Blog Entries

Beverage World and Beyond

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Category: General Blogs

I’ve been working for Beverage World for six years. When I first joined the magazine as an associate editor, I didn’t know much about the industry other than the knowledge a general consumer would have: I like to drink [enter drink here], these are the places I can purchase it, this is how much it costs and the ingredients generally include x, y and z. Though I only knew the basics, I was ready to dive in and learn more.

Just like food, drink is a necessity, and luckily there are plenty of options on the shelf formulated to meet the many different preferences of the many different consumers across the globe. But as I began to learn about the ins and outs of the beverage world, I fell in love with the industry and became fascinated with the processes that make that world go round.

I first began writing about trends that put me in touch with why and how certain drinks got their start and what consumers were looking for, which drove the trends occurring at that time. I also was assigned the production section of the magazine and soon became a robot geek, looking forward to seeing these machines in action at Pack Expo.

Later, I became the senior editor and began writing this column, which allowed me to share my insights and thoughts with BW’s readership (I hope you’ve enjoyed my two cents!) I added packaging to my list of assignments and the magazine’s Final Tally, which recounts industry trends by the numbers. This also involved more travel and that meant getting out into the industry and seeing first-hand how the industry operates.

Then, last year, I was off to London and began working freelance for BW as a contributing editor international tapping into the European market and reporting back new products and trends giving my articles a greater global spin.

Along the way, I continued learning, discovering, sharing and growing as a writer.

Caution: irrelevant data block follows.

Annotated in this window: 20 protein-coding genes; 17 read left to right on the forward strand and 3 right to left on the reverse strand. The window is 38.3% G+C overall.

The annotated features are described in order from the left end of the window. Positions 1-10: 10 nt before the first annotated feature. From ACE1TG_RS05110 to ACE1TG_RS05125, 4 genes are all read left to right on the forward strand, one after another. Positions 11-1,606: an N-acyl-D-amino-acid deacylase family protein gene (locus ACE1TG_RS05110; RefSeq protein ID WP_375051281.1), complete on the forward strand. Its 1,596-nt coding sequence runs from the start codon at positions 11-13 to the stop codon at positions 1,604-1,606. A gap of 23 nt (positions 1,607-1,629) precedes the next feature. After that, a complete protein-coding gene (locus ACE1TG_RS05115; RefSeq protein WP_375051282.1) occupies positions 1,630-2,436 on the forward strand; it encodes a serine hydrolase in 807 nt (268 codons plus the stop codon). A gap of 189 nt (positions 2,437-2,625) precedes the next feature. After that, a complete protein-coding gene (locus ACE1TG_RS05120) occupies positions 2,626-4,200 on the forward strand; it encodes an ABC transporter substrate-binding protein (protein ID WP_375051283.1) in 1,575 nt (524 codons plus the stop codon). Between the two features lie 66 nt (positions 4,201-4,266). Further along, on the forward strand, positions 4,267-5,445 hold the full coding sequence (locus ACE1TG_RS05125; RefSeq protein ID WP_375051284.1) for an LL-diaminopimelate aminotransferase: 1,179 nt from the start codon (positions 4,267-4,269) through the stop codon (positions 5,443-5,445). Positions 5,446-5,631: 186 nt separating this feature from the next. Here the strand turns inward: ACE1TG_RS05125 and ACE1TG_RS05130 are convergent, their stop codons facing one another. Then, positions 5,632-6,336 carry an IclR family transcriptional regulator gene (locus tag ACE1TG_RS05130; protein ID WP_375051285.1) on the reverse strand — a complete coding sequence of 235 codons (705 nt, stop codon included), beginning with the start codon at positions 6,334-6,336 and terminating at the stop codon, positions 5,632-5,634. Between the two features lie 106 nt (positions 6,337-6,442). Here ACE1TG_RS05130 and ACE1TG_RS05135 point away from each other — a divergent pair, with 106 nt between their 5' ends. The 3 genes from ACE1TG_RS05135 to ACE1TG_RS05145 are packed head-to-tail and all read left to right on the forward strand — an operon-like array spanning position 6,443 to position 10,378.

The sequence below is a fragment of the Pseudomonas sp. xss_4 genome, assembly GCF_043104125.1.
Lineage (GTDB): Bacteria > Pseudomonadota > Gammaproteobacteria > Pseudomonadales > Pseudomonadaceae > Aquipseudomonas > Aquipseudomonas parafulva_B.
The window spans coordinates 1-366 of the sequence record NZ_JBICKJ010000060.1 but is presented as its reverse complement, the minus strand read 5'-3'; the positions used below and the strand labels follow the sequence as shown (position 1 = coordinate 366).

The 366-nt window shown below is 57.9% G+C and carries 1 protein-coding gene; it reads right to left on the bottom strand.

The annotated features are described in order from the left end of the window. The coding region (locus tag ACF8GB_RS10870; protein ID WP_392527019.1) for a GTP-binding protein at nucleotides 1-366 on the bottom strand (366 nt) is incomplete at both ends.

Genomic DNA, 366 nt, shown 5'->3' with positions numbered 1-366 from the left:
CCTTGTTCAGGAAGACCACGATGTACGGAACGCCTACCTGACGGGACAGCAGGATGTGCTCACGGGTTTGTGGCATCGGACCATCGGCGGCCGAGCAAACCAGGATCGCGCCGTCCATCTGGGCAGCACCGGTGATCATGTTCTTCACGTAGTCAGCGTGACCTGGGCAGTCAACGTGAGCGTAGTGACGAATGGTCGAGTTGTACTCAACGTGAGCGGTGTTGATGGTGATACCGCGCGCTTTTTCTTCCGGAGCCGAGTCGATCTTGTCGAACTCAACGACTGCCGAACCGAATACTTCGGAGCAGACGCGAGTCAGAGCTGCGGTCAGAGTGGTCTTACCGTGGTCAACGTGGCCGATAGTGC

Now, six years later, I’m moving on to a new adventure within the beverage world. I will no longer be on the editorial side of the business. Instead I’ll be helping brands get the word out working for a PR agency based in London, representing some of the largest alcohol brands in the world.

It’s an exciting time in the industry (it’s always an exciting time though—never a dull moment!) and I’m excited to use my writing skills and beverage expertise to continue my career in a world that I believe is one of the best to be in. I think many of you would agree—in fact, many of you have told me time and again that there is no other industry you’d rather be working in and that you too are in love with the beverage business. Hope to hear from you all soon. 

Going Native

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Category: General Blogs  |  Tags: spirits

How can you not be enamored of a state that has more barrels of an aging spirit in it than it does people? That’s what drives my newfound love affair with the Commonwealth of Kentucky—Louisville in particular. I recently took a trip out to the Bluegrass State to explore a little bit of bourbon country, as well as Louisville’s Urban Bourbon Trail. I had always managed to idealize and romanticize the region in my mind, like I do a lot of places very beverage centric. But I have to say it really lived up to my expectations, and them some.

I was in awe of the sprawling operation that is the Buffalo Trace Distillery in Frankfort, Ky, with its industrial architecture and equipment that appears to have been largely untouched—save for some automated control and monitoring stations—since the period immediately following the repeal of Prohibition. But I also enjoyed the more intimate affair that is the Willett Distillery in Bardstown, where the scent of aging bourbon in charred-oak barrels inside tin warehouses knows no equal.